Why use mrjob with Spark?

mrjob augments Spark‘s native Python support with the following features familiar to users of mrjob:

mrjob spark-submit

If you already have a Spark script written, the easiest way to access mrjob’s features is to run your job with mrjob spark-submit, just like you would normally run it with spark-submit. This can, for instance, make running a Spark job on EMR as easy as running it locally, or allow you to access features (e.g. setup) not natively supported by Spark.

For more details, see mrjob spark-submit.

Writing your first Spark MRJob

Another way to integrate mrjob with Spark is to add a spark() method to your MRJob class, and put your Spark code inside it. This will allow you to access features only availble to MRJobs (e.g. FILES).

Here’s how you’d implement a word frequency count job in Spark:

import re
from operator import add

from mrjob.job import MRJob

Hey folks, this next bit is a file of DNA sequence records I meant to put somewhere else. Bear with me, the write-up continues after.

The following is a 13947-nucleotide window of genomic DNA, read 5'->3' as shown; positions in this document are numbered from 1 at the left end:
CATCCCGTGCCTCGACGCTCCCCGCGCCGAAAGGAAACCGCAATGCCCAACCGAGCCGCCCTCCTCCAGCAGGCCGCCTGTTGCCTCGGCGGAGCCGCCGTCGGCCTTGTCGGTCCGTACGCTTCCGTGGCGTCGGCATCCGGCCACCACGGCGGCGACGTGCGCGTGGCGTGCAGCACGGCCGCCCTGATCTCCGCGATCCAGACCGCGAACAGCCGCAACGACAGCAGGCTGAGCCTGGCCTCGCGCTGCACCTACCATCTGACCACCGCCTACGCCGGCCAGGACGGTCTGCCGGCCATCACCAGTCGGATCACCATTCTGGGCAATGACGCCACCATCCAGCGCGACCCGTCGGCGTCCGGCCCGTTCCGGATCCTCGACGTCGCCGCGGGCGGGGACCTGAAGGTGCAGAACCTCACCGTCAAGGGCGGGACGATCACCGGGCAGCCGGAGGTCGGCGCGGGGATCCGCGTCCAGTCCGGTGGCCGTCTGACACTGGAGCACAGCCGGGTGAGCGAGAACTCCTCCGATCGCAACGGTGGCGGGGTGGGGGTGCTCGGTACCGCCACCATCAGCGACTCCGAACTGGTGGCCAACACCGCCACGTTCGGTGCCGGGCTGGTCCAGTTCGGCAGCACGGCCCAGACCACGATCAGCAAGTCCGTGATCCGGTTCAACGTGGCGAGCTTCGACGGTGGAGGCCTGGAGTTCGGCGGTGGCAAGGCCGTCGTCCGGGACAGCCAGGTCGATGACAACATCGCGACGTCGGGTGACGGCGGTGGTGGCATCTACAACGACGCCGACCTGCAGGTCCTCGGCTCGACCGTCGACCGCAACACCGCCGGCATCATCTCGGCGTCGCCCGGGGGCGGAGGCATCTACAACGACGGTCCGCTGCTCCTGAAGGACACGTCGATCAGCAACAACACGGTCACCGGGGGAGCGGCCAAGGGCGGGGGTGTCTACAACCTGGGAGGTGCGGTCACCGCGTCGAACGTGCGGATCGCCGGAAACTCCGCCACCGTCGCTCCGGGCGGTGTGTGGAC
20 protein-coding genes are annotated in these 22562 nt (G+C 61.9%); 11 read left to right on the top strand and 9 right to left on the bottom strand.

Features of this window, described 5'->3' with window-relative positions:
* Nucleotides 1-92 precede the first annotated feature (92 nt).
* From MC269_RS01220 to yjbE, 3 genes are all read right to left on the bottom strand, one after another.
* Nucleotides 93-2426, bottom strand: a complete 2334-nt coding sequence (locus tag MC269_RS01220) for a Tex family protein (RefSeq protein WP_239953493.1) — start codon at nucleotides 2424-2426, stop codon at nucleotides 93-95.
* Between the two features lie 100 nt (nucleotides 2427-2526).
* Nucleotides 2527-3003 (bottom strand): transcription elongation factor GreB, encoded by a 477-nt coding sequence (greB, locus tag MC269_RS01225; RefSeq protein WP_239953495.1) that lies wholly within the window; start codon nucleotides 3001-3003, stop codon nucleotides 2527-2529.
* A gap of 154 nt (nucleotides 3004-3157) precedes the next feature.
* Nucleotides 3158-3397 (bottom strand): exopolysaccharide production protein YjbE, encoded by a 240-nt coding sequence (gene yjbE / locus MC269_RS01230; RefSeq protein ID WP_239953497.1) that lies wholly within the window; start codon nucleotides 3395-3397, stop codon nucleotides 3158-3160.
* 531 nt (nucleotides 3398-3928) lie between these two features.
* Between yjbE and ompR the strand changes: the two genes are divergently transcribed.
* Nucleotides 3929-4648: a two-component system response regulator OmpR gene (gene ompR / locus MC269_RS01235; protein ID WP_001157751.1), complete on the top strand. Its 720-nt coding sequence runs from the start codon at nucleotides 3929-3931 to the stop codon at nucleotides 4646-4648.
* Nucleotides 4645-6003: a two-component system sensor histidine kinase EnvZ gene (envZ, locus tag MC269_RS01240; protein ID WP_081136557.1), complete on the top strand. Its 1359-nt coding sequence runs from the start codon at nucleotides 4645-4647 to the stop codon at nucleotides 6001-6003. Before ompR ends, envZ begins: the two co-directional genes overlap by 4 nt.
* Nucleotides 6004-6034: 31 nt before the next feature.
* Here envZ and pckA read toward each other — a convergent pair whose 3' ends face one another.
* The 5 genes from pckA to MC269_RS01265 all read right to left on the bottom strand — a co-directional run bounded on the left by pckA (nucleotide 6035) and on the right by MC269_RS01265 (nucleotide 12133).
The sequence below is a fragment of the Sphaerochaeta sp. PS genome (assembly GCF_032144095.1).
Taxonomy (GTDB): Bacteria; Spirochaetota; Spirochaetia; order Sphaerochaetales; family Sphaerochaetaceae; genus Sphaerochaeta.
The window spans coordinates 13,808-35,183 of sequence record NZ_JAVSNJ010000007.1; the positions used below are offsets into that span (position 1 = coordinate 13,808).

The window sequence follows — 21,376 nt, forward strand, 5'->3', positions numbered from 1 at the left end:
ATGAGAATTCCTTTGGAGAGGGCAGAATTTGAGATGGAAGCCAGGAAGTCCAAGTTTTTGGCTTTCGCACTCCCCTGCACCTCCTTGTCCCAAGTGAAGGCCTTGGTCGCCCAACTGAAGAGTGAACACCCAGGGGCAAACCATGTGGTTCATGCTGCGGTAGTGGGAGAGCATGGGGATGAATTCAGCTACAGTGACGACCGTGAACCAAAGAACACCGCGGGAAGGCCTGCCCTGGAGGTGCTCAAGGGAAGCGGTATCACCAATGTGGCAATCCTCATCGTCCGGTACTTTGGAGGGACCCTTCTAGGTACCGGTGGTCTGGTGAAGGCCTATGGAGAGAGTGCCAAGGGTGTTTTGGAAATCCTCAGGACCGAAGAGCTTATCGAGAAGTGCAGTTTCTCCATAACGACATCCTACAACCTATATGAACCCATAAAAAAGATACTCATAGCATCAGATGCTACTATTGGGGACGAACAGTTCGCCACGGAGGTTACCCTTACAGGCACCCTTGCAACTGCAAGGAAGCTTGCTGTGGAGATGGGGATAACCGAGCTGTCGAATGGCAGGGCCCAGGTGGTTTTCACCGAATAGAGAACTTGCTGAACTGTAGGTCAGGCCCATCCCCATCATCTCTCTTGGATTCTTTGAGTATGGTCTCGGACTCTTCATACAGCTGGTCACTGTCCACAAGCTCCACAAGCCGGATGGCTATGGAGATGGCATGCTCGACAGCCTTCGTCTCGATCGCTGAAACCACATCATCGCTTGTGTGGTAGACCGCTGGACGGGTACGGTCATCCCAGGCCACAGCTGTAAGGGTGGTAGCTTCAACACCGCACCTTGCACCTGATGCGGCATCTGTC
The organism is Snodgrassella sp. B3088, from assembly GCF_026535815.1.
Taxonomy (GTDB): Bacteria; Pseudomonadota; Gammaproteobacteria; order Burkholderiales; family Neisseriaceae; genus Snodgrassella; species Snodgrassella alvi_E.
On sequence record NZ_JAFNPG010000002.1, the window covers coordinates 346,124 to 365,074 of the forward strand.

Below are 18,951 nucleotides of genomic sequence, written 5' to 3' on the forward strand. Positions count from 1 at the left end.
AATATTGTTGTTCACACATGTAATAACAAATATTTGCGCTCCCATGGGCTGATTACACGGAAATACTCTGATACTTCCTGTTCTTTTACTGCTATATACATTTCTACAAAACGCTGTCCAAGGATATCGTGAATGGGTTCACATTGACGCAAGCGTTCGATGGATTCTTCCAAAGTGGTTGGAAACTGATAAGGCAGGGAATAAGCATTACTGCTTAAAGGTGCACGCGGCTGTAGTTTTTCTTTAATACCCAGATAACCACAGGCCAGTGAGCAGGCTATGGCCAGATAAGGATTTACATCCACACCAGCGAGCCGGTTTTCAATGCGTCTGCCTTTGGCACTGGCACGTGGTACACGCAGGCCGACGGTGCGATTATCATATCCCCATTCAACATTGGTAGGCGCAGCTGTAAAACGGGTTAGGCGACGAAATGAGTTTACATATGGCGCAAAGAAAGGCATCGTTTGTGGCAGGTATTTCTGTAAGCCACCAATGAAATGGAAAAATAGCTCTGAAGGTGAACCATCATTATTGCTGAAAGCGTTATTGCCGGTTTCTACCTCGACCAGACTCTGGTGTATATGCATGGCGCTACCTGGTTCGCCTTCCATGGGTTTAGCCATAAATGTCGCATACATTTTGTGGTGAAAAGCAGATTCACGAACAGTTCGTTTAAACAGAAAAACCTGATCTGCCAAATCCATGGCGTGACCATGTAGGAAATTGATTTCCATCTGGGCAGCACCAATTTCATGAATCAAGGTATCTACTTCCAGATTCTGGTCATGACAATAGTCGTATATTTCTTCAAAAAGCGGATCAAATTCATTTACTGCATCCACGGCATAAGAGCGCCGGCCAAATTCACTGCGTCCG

WORD_RE = re.compile(r"[\w']+")

class MRSparkWordcount(MRJob):

    def spark(self, input_path, output_path):
        # Spark may not be available where script is launched
        from pyspark import SparkContext

        sc = SparkContext(appName='mrjob Spark wordcount script')

        lines = sc.textFile(input_path)

        counts = (
            .map(lambda word: (word, 1))



    def get_words(self, line):
        return WORD_RE.findall(line)

if __name__ == '__main__':

Since Spark already supports Python, mrjob takes care of setting up your cluster, passes in input and output paths, and otherwise gets out of the way. If you pass in multiple input paths, input_path will be these paths joined by a comma (SparkContext.textFile() will accept this).

Note that pyspark is imported inside the spark() method. This allows your job to run whether pyspark is installed locally or not.

The spark() method can be used to execute arbitrary code, so there’s nothing stopping you from using SparkSession instead of SparkContext in Spark 2, or writing a streaming-mode job rather than a batch one.


Prior to v0.6.8, to pass job methods into Spark (e.g. rdd.flatMap(self.get_words)), you first had to call self.sandbox(); otherwise Spark would error because self was not serializable.

Running on your Spark cluster

By default, mrjob runs your job on the inline runner (see below). If you want to run your job on your own Spark cluster, run it with -r spark: